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The Indian railways with its massive networks carries million of passengers to their destinations everyday. It is currently one of the largest employers in the country with having more than 13 lakh employees for its countrywide network. With having its presence across the country, Indian Railway is divided into many zones with each zone having a General Manager as its head. Operating through one of the largest rail network in the world, the Indian railways has a vast structure consisting various production units, centralized training institutes, a full fledged research & development unit and many other subsidiaries.
The railways was introduced in India around 160 years back when the first ever train trial was done between Mumbai and Thane, in year 1853.
However, the real centralization of Indian railways was done after independence in year 1951 when it was nationalized as one unit. At present, the Indian railway is governed by ‘Railway’s Act 1989’, which was further amended by ‘Railways Amendment Act 2008’. With this expansion of network, the zones of railways were also expended to 8 in 1951, 9 in 1952, 13 in 2003 and as many as 17 currently.
Besides being the 8th largest employer in the country, the Indian Railways currently holds rolling stocks of over 239 thousand freight wagons, 62924 passenger coaches and locomotive of around 9013 units. As many as 12617 passenger trains and 7421 freight trains run across the country on daily basis. As far as electrification of the train routes is concerned, over 32 percent (20884 km) of the total route length was electrified till year 2013.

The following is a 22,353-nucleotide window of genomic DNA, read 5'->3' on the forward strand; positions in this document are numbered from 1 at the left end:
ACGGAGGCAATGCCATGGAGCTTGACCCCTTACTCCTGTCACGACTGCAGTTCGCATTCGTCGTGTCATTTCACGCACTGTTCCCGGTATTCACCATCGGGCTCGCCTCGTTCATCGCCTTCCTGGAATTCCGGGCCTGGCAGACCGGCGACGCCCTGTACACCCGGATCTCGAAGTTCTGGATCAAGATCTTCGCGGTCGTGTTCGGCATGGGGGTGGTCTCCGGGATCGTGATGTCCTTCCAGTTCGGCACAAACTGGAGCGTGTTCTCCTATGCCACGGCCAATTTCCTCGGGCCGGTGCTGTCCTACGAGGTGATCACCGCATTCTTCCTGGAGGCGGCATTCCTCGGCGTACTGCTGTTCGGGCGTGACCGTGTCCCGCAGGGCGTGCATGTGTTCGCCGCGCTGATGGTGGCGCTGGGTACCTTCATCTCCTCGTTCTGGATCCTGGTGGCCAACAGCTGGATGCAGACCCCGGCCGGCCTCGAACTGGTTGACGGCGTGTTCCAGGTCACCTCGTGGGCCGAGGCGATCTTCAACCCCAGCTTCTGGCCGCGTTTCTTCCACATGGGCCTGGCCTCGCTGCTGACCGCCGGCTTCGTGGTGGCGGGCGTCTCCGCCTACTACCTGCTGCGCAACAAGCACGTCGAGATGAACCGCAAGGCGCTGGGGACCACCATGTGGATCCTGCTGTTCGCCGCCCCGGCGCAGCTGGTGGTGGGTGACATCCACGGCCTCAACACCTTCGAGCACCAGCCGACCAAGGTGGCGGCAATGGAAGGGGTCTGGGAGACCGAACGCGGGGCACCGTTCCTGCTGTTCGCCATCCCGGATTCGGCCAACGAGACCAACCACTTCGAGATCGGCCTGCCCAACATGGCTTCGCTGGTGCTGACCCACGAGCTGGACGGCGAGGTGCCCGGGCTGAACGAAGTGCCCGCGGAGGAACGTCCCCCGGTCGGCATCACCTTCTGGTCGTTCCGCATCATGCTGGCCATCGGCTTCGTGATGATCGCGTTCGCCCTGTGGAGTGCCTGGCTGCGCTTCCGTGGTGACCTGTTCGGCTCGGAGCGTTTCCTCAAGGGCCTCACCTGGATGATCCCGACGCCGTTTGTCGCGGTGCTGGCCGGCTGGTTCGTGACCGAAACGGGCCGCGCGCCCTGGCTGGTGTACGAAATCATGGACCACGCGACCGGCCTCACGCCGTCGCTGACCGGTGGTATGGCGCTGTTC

There are 17 zonal railways in India further divided into 68 divisions.
While the each zone is headed by a GM, each division is headed by a divisional railway manager (DRM). The operations and maintenance of the assets is handled by the divisional officers of various branches including engineering, signal and telecommunication, electrical, mechanical, accounts, personnel, commercial, operating, safety and security. This hierarchy further goes down to the Station Masters who take care of operations at individual stations.
Despite being the lifeline of millions in the country, the railway still carries many loopholes in the system which are evident from its financial heath. As per financial year ended in March 2016, the cash stripped Indian railway accounted a loss of Rs 30,000 corers. Each year government announces many new projects in the rail budget, most of which remain incomplete for one or the other reason. In last 10 years, projects of worth 60,000 crore were sanctioned for the Indian railways, out of which only 1 has been complete so far. With ambitions of future bullet trains, the Indian railway looks forward to develop itself into a world class system with continuous improvement in infrastructure and operations.